Herbalism is not my forte, but I’ve had a little bit of training in it, and so I wanted to take the opportunity to review The Witching Herbs: 13 Essential Plants and Herbs for Your Magical Garden by Harold Roth. What I found interesting is that the number 13 shows up a lot in different contexts throughout occult literature; the coursework on herbalism I did talked about 13 essential herbs as well, but the two works only had one in common: Mugwort. The other plants and herbs Roth presents in this book include poppy, clary sage, yarrow, rue, hyssop, vervain, wormwood, thornapple, wild tobacco, henbane, belladonna, and mandrake.

Herbs are a way of life for Roth, and it’s clear right from the outset of this book. Working with plants, Roth says, is a long-term effort where even when they don’t grow like they should, or don’t provide the results you were expecting, you’ll almost learn more than from your successes.

Each chapter is divided up into three parts. Lore provides background information on each plant, including planetary rulerships; any meanings given to the plant regarding the shape of its leaves and other folklore; and information that provides detail on the “spirit of the plant”. Practice talks about different projects you can do with the herb. Finally, In the Garden shows you how to grow the herb from start to finish.

The breadth of Roth’s knowledge is really clear from this work, as important notes that separate the novice herbalist from the master are liberally sprinkled throughout. This is excellent, as some of the herbs Roth includes can be toxic. I know I had a little frisson of fear when I saw belladonna on the list, for example. And if I follow Roth’s advice, I shouldn’t work with belladonna myself as fear can aggravate some of the effects, something I never would have considered.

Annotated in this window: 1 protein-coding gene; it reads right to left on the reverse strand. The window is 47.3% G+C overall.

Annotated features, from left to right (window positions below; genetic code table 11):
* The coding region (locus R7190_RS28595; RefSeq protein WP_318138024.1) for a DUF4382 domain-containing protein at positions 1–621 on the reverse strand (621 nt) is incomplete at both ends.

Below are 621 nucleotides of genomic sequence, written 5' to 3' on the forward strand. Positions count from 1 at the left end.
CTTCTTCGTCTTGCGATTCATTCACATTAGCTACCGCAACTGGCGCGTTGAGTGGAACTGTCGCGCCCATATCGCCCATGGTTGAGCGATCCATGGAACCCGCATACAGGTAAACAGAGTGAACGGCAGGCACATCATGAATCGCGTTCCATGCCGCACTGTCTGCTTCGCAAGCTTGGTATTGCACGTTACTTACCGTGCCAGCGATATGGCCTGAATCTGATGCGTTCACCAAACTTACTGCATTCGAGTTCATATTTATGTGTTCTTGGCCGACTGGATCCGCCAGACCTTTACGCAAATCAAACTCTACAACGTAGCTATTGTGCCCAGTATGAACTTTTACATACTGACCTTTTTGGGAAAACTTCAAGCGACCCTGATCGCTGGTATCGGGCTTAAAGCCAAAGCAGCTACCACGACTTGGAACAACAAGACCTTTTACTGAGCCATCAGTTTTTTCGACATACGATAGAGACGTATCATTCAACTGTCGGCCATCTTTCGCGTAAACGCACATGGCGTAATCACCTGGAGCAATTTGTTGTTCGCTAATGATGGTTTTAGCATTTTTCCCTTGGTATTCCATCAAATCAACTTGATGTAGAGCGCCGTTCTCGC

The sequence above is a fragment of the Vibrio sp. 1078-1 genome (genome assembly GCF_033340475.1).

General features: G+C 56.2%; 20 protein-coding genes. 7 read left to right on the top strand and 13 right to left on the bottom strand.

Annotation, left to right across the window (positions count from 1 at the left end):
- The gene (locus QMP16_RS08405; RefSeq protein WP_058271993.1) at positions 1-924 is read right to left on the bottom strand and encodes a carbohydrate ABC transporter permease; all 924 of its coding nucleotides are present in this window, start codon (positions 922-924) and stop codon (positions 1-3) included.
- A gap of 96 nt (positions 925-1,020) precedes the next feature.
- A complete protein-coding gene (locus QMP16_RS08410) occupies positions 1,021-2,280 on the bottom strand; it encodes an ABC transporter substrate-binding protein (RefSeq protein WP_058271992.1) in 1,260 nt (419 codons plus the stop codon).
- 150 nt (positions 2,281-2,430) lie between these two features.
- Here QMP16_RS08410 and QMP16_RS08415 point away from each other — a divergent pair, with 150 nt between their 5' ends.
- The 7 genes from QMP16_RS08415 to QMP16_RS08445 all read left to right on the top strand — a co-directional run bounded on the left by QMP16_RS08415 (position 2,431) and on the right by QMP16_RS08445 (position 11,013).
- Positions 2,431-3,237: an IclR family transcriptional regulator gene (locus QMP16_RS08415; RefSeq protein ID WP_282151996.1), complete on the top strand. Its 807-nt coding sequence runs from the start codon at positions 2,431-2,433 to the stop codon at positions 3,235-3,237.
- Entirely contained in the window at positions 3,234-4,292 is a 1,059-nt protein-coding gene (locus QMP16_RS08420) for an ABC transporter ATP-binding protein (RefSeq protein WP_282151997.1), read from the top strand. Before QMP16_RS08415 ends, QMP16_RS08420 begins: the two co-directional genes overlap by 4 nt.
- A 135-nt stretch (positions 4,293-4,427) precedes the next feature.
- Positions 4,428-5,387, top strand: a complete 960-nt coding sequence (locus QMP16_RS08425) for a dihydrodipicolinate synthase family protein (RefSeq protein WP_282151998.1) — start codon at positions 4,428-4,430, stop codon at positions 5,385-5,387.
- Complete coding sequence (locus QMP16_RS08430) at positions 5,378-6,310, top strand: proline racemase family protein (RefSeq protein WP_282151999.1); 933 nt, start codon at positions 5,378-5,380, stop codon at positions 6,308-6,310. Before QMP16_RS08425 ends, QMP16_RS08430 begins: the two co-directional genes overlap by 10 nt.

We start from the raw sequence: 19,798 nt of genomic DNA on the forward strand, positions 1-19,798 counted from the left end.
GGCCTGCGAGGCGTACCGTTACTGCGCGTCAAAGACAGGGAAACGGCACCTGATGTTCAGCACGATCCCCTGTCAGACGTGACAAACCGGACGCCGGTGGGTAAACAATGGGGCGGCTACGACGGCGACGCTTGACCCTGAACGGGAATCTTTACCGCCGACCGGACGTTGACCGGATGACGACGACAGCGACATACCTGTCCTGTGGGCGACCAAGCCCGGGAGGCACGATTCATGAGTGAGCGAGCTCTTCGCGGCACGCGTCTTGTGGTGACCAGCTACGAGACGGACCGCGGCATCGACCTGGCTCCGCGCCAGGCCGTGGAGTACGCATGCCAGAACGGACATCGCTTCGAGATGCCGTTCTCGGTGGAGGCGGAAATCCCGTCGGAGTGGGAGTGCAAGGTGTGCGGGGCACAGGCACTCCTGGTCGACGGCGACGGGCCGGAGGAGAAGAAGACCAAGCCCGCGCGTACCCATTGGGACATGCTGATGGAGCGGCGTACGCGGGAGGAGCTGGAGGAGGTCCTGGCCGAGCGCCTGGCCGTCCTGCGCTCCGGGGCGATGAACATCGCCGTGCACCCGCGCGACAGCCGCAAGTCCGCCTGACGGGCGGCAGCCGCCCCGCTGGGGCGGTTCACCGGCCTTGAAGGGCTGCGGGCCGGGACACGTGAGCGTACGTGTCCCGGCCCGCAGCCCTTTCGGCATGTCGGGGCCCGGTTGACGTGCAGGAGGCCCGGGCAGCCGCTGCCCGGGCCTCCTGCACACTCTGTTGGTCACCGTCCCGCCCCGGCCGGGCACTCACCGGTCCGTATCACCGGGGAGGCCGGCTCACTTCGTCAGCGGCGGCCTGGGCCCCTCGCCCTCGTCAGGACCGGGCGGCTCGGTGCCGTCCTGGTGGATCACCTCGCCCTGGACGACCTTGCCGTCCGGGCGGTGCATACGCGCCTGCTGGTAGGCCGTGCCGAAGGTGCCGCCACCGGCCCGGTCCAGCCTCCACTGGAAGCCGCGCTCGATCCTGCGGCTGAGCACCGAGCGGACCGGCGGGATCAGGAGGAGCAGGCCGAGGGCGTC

Roth provides a wide variety of different projects in the book, and several for each of the aforementioned herbs. Ointments, tinctures, inks, incenses, and cakes are just a few of them. They all include step-by-step instructions, as well as any warnings about the herb. Clary sage, for example, should not be used with people who have estrogen-promoted cancers as it can promote hormone production.

Even though I’m a debutante when it comes to herbs and plants, I learned a ton from this book; as such, if herbalism is your passion, you’ll want to have a copy on your shelf. It’s great for novices, but I strongly suspect that if you’ve got more than a few months of herbalism study under your belt, you’ll receive an even greater benefit.
~review by John Marani

Author: Harold Roth
Weiser Books
pp. 263, $18.95 US

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